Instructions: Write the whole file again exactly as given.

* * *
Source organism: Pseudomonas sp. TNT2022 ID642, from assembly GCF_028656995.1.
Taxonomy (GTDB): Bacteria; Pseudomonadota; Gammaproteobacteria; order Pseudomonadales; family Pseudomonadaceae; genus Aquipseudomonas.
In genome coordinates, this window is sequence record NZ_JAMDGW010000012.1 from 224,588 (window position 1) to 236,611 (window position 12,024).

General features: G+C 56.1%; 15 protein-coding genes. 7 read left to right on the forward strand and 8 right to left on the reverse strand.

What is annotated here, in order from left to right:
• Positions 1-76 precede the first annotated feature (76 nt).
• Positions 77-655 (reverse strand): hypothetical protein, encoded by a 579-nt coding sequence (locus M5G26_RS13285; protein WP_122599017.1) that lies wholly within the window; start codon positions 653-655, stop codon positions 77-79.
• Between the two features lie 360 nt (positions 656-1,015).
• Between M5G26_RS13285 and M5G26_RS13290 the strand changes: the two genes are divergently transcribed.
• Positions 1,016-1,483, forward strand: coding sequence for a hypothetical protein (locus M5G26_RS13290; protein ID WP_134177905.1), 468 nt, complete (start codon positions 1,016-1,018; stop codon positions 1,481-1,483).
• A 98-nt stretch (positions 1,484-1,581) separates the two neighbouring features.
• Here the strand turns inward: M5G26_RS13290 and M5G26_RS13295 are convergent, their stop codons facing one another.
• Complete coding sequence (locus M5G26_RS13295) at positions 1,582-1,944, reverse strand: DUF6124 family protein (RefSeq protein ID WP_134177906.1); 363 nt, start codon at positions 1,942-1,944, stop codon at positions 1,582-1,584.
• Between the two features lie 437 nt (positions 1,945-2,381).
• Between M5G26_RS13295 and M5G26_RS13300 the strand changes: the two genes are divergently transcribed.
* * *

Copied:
Source organism: Pseudomonas sp. TNT2022 ID642, from assembly GCF_028656995.1.
Taxonomy (GTDB): Bacteria; Pseudomonadota; Gammaproteobacteria; order Pseudomonadales; family Pseudomonadaceae; genus Aquipseudomonas.
In genome coordinates, this window is sequence record NZ_JAMDGW010000012.1 from 224,588 (window position 1) to 236,611 (window position 12,024).

General features: G+C 56.1%; 15 protein-coding genes. 7 read left to right on the forward strand and 8 right to left on the reverse strand.

What is annotated here, in order from left to right:
• Positions 1-76 precede the first annotated feature (76 nt).
• Positions 77-655 (reverse strand): hypothetical protein, encoded by a 579-nt coding sequence (locus M5G26_RS13285; protein WP_122599017.1) that lies wholly within the window; start codon positions 653-655, stop codon positions 77-79.
• Between the two features lie 360 nt (positions 656-1,015).
• Between M5G26_RS13285 and M5G26_RS13290 the strand changes: the two genes are divergently transcribed.
• Positions 1,016-1,483, forward strand: coding sequence for a hypothetical protein (locus M5G26_RS13290; protein ID WP_134177905.1), 468 nt, complete (start codon positions 1,016-1,018; stop codon positions 1,481-1,483).
• A 98-nt stretch (positions 1,484-1,581) separates the two neighbouring features.
• Here the strand turns inward: M5G26_RS13290 and M5G26_RS13295 are convergent, their stop codons facing one another.
• Complete coding sequence (locus M5G26_RS13295) at positions 1,582-1,944, reverse strand: DUF6124 family protein (RefSeq protein ID WP_134177906.1); 363 nt, start codon at positions 1,942-1,944, stop codon at positions 1,582-1,584.
• Between the two features lie 437 nt (positions 1,945-2,381).
• Between M5G26_RS13295 and M5G26_RS13300 the strand changes: the two genes are divergently transcribed.